There is no known cause for IBS. “It’s a bit of a mystery. Some people have had it since they were young. Some start showing symptoms after a big event in their life — a major illness for example,” says Dr. Rasilah.

Individuals with IBS are particularly sensitive to certain foods. Common symptoms for IBS include diarrhoea (bowel moving too fast) and constipation (bowel moving too slow). Some patients display both symptoms.

According to gastroenterologist Dr. Tan Huck Joo, “the disorder can also result from the interplay between environmental and genetic factors and it may be more likely to occur in people with a family history of the disorder”. Lifestyle can also be a factor.

Dr. Tan adds that a person is diagnosed with IBS if they have shown symptoms for at least six months or if they’ve had abdominal pain or discomfort for at least three days a month over the span of three months.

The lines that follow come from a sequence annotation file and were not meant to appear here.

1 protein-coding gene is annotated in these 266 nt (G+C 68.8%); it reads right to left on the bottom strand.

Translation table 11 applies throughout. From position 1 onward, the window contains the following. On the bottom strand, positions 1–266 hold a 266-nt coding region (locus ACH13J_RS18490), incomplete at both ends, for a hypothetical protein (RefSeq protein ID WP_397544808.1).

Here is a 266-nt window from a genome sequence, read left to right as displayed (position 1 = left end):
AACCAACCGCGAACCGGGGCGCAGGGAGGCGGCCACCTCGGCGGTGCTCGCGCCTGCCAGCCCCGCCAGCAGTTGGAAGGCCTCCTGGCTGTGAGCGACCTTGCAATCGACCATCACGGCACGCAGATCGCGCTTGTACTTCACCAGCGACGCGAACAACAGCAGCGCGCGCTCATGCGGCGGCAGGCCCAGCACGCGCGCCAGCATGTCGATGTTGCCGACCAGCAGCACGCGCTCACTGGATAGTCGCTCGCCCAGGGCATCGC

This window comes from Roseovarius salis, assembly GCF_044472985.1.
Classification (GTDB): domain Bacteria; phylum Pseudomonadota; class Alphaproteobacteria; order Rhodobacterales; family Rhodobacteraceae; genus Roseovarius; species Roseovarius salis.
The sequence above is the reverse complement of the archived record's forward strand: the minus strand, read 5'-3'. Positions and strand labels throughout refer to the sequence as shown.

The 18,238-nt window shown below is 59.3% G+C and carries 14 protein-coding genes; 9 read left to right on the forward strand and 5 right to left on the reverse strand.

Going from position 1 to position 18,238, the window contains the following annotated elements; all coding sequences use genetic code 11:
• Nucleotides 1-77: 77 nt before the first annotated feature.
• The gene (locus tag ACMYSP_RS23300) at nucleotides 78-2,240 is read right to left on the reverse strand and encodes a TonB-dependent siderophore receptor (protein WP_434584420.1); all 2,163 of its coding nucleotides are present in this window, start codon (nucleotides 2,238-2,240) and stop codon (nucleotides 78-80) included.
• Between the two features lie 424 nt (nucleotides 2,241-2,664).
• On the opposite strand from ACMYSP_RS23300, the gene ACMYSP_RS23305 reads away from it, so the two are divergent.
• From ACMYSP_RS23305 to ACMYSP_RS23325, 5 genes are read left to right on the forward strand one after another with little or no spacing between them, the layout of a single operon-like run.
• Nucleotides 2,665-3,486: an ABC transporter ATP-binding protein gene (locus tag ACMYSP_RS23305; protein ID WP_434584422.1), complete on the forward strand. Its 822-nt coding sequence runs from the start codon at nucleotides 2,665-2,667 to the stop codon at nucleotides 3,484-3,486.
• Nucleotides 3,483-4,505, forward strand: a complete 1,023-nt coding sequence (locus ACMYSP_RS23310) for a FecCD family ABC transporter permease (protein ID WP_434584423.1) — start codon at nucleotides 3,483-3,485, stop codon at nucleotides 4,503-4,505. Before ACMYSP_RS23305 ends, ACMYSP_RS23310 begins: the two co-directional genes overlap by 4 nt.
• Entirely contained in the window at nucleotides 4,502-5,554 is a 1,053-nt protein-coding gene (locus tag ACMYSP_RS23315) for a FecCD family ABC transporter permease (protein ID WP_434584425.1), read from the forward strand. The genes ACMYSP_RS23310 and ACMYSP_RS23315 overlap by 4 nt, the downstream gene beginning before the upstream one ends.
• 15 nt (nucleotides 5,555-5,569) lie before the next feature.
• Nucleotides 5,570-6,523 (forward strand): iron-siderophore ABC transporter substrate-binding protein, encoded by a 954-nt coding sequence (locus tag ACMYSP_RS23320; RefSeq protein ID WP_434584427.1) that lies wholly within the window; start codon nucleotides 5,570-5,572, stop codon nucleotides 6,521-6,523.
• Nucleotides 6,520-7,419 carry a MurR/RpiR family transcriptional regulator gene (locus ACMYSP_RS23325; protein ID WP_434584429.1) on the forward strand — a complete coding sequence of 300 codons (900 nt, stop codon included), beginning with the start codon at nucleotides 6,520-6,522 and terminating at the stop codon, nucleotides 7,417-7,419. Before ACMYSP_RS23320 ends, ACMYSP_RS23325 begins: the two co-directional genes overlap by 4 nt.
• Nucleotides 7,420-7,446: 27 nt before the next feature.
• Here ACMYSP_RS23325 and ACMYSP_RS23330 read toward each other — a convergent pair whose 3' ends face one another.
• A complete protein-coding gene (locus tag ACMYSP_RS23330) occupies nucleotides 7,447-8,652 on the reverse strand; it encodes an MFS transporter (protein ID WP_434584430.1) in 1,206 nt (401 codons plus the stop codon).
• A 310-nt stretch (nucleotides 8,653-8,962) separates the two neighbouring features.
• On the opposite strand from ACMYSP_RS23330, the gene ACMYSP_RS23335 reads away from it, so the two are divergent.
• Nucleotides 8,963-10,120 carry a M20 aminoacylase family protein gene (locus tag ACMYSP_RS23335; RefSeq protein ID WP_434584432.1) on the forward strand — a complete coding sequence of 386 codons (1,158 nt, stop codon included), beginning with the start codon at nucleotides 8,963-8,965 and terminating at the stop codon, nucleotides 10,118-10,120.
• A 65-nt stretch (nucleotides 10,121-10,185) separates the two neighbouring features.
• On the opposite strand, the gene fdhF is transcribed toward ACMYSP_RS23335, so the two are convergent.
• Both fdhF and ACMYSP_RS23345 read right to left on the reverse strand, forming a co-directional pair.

I think I have IBS. What do I do?

See a doctor as soon as possible if you suspect you have IBS. Among the tests carried out are:

  • Blood tests
  • Stool sample tests
  • Colonoscopy

Once confirmed, your doctor will make recommendations for lifestyle and diet changes, says Dr. Rasilah. Tips include:

  • Keep a food and symptom diary to identify your trigger foods. Common trigger foods include gluten and dairy
  • Take time to eat meals – chew your food well
  • Exercise regularly. Activities such as walking, cycling and swimming are good
  • Take time to relax. Stress is also a trigger
  • Make one change at a time so you know exactly which changes have a positive effect
  • Avoid eating large meals
  • Avoid spicy, fatty and processed meals

“IBS is manageable once you learn more about it. The mystery becomes less odd once you read up. With your doctor’s advice, life can go on as normal for an IBS sufferer,” Dr. Rasilah affirms.

 * Name has been changed to protect the privacy of the individual

Diet Changes to Alleviate IBS Symptoms

Food plays a big part in either aggravating or reducing IBS symptoms. Some foods are considered trigger foods because they worsen symptoms. Identify your trigger foods by keeping a food diary for about a month. Once you have recognised the culprits, avoid them. Make changes according to your symptoms.

If symptoms include bloating and wind

• Limit fruit juice to one small glass per serving